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Choline for All: Everything You Need to Know About Choline

This post was written by Erin Palinski-Wade

Are you getting enough choline in your diet

When I first found out I was pregnant, I instantly began to worry about pretty much everything. Was the water I was drinking pure enough? Would doing crunches at the gym squish my baby? Was I eating enough fruits and vegetables to make sure my growing baby had the nutrients he needed? But do you know the one thing that stressed me that I never thought would be an issue? Finding a prenatal vitamin that contained choline. In fact, almost every prenatal supplement I found contained either no choline at all or very little it. That’s why I am so excited to be able to partner together with Balchem, a nutritional ingredient supplier, to bring you more information on this essential nutrient.

 

What is choline?

Before you start asking me why I was stressing out over something so small, let me first explain a little bit more about choline and why having enough in my diet was such a concern for me. Choline is an essential nutrient for health at all life stages,1 yet only 10 percent of all Americans get enough each day.2 This is a problem for all of us, but for babies – whose brains grow rapidly- not getting enough choline in utero can impact health and well-being for life. Adequate choline intake during pregnancy may be associated with good mental health for children later in life. In addition, choline may help with memory and knowledge retention, which is beneficial at all ages. And like folic acid, choline protects against neural tube defects in early pregnancy. So, no matter how old or young you are, choline is critical to your health.

 

How much choline do I need?

550mg is the magic number! Whether you are pregnant, nursing, or taking care of your own general needs, this is the Recommended Daily Intake (RDI) level recommended for optimal health.3

 

Can I get enough choline through my diet?

Choline can be found in a number of foods such as Brussels sprouts, collard greens, wheat germ, beef liver, whole eggs, salmon, poultry, and beef. However even if you eat all of these foods regularly, your intake of choline may still be lacking. Take a look at this Choline Pregnancy Menu Fact Sheet. You  You can see that even when focusing on choline as an essential nutrient, you are still likely to fall short of that magic number of 550mg per day.

 

Do prenatal vitamins contain choline?

Get ready to learn something crazy! Most prenatal vitamins DO NOT contain choline! Or if they do, they contain very small amounts of it (around 55mg or less). Until now, you had to take your prenatal vitamin, eat a diet rich in choline, and still supplement with additional choline in order to reach your daily needs. Now if you suffered with nausea during pregnancy like I did, taking one supplement a day was pretty tough to endure. Taking two was torture! But there is some great news on the horizon. The American Medical Association now recommends including evidence-based amounts of choline in all prenatal vitamins. So hopefully we will start seeing this essential nutrient readily available in all prescription and over the counter prenatal vitamins very soon.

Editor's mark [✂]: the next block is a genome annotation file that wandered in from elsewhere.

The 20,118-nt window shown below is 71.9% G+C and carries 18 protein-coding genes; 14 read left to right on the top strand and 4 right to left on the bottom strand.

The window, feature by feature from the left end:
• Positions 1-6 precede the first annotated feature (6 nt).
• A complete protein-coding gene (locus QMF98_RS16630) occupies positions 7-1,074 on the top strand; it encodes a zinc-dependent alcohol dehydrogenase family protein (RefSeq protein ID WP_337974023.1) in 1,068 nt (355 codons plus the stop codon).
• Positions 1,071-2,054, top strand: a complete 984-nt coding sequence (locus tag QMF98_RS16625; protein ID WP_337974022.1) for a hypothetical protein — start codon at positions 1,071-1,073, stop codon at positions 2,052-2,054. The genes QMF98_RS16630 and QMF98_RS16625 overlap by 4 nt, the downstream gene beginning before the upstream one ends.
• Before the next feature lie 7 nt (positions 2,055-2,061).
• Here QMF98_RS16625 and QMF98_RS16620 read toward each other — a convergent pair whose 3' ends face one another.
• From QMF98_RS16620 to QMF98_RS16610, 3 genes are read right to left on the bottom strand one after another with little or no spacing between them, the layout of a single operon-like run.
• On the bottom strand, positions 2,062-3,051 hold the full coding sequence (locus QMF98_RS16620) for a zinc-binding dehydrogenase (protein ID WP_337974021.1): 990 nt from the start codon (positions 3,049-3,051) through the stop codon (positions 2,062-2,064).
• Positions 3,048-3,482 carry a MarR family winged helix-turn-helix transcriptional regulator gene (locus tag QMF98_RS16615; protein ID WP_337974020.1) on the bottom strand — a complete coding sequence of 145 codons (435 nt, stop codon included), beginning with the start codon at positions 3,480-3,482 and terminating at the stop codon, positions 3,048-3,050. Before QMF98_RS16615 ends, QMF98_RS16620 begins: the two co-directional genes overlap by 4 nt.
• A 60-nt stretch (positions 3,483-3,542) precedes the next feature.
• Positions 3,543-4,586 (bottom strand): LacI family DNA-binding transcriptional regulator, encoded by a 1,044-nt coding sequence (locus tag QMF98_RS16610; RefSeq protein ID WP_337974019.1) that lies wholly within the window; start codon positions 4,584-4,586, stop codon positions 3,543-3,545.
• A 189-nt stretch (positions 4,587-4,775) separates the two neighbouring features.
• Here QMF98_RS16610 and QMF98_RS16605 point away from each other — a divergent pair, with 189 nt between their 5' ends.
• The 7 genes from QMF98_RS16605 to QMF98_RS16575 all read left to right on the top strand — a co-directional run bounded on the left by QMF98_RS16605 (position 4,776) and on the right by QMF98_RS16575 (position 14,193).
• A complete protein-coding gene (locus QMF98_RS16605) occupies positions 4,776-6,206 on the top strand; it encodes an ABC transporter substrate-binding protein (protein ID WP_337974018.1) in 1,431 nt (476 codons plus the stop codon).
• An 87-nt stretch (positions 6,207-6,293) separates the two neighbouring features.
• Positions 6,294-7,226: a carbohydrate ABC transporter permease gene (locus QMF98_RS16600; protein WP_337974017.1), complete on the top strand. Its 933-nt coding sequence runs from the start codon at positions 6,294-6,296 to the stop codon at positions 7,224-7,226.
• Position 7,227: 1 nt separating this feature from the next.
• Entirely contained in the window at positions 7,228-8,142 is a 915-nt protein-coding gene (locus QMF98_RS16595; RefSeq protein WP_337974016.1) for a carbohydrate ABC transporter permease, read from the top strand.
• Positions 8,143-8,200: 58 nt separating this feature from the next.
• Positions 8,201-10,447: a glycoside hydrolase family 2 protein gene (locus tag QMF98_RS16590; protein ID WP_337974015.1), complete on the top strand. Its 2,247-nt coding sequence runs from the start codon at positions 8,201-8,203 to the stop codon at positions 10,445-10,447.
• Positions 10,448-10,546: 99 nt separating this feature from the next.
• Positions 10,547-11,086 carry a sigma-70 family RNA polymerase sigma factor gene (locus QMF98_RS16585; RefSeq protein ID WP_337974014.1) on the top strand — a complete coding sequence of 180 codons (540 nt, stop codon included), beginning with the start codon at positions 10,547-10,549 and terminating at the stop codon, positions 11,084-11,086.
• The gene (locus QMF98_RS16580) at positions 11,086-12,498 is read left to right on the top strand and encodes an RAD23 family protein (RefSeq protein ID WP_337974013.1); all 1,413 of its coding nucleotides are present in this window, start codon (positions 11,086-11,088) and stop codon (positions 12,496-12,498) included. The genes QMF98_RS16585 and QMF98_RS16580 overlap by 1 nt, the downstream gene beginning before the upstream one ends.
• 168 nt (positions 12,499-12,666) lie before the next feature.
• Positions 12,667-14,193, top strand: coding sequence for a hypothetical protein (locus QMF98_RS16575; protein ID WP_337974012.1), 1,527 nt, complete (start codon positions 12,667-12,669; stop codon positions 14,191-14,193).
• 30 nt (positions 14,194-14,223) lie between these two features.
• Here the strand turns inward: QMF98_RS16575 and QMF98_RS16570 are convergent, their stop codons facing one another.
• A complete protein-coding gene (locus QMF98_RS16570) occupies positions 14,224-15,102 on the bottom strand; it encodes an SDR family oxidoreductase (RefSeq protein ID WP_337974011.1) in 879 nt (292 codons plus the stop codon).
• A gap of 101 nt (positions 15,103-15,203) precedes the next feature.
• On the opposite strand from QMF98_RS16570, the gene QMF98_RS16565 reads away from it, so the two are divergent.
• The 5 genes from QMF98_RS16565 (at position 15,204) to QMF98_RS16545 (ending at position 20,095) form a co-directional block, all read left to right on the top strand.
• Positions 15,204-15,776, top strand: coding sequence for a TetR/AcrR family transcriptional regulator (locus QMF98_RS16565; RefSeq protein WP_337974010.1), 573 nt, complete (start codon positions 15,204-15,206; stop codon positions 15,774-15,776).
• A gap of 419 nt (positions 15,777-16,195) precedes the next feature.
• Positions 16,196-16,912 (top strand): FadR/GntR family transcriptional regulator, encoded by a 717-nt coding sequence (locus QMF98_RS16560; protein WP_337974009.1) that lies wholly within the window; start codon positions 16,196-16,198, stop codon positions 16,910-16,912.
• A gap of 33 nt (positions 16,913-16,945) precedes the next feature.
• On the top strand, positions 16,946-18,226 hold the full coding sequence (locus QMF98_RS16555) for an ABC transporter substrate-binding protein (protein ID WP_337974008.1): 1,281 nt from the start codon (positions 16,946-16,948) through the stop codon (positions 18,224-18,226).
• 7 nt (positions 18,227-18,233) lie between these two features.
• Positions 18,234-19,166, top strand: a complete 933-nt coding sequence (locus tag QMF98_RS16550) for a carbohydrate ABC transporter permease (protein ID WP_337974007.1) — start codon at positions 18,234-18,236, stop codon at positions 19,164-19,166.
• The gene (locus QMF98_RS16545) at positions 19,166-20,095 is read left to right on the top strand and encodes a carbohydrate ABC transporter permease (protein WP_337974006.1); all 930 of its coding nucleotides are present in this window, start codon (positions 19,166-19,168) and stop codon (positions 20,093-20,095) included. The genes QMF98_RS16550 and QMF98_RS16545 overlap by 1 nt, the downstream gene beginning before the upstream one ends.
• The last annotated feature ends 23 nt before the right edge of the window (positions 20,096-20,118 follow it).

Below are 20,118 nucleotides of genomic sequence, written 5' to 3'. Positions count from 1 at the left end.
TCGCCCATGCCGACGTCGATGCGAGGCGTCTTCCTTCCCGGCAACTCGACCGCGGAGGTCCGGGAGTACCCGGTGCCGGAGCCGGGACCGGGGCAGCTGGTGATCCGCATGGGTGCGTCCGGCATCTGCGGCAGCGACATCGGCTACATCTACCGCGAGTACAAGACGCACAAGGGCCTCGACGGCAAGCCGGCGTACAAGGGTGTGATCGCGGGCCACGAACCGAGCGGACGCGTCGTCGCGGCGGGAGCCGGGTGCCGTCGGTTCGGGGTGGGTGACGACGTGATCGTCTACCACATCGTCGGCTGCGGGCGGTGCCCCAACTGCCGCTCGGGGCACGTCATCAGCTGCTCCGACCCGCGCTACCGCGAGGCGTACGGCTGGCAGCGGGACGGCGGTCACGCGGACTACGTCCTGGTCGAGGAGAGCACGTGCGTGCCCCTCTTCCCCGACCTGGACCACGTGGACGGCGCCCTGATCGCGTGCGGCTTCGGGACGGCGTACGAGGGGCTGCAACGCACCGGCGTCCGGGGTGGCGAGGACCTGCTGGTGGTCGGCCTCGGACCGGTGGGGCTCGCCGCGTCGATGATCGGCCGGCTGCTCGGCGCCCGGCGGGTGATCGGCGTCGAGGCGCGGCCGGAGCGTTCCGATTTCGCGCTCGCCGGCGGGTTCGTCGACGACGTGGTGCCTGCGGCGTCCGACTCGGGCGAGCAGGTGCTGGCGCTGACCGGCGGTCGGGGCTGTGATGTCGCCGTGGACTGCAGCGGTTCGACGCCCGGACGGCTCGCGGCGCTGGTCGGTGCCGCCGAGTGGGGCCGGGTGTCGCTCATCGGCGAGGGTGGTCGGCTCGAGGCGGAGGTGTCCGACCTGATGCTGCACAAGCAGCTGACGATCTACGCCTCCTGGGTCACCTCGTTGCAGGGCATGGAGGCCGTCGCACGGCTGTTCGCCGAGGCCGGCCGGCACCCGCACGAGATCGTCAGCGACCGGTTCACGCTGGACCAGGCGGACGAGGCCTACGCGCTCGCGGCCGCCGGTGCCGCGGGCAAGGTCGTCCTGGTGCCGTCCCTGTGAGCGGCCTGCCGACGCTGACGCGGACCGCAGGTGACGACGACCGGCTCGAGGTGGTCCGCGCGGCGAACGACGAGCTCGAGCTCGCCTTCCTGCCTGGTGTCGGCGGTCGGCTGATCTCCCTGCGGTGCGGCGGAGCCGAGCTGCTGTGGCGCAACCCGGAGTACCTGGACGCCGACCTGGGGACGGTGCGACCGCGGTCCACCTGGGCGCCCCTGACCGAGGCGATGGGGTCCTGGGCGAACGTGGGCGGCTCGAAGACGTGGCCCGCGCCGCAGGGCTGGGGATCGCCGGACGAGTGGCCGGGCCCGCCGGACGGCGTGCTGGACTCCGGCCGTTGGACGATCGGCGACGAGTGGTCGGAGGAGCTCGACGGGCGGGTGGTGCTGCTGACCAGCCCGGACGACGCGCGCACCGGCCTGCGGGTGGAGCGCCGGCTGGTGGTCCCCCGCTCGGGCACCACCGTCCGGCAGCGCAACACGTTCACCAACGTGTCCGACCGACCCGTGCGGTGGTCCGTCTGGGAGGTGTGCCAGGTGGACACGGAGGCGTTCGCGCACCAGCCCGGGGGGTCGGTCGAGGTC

Should I care about choline if I am not pregnant or nursing?

Um yes! If you are a man, women, 5 months old or 75 years old, choline is an essential nutrient for us all. Choline is a key nutrient for promoting metabolism (and who doesn’t want a healthy metabolism) and helps to support a healthy liver throughout life. On top of that, choline can aid in learning, concentration, and memory at any age.

 

How can I make sure I am getting enough choline?

Eating foods with choline daily can help. But even when doing that, it can be hard to meet the adequate intake recommendations for this nutrient daily. A choline supplement is the best way (in combination with a balanced diet) to make sure you meet your needs. I personally think every one of us can benefit from supplemental choline each day, but if you are pregnant or breastfeeding, supplementation is essential, so be sure to talk to a healthcare professional about the best supplement for you. You can also check out the Maternal and Infant Health Fact Sheet for more information.

 

Disclosure: This post has been sponsored by Balchem, a nutritional ingredient supplier. All opinions are my own.

 

  1. Sanders LM, Zeisel SH. Choline: Dietary Requirements and Role in Brain Development. Nutrition Today. 2007;42(4):181-186.
  2. Wallace TA and Fulgoni VL 3rd. Assessment of Total Choline Intakes in the United States, Journal of the American College of Nutrition, DOI: 10.1080/07315724.2015.1080127. Published online February 17, 2016.
  3. US Department of Health and Human Services. Food Labeling: Revision of the Nutrition and Supplement Facts Labels. 21 CFR §101. https://www.gpo.gov/fdsys/pkg/FR-2016-05-27/pdf/2016-11867.pdf. Revised May 27, 2016. Effective July 26, 2016. Accessed May 25, 2017.

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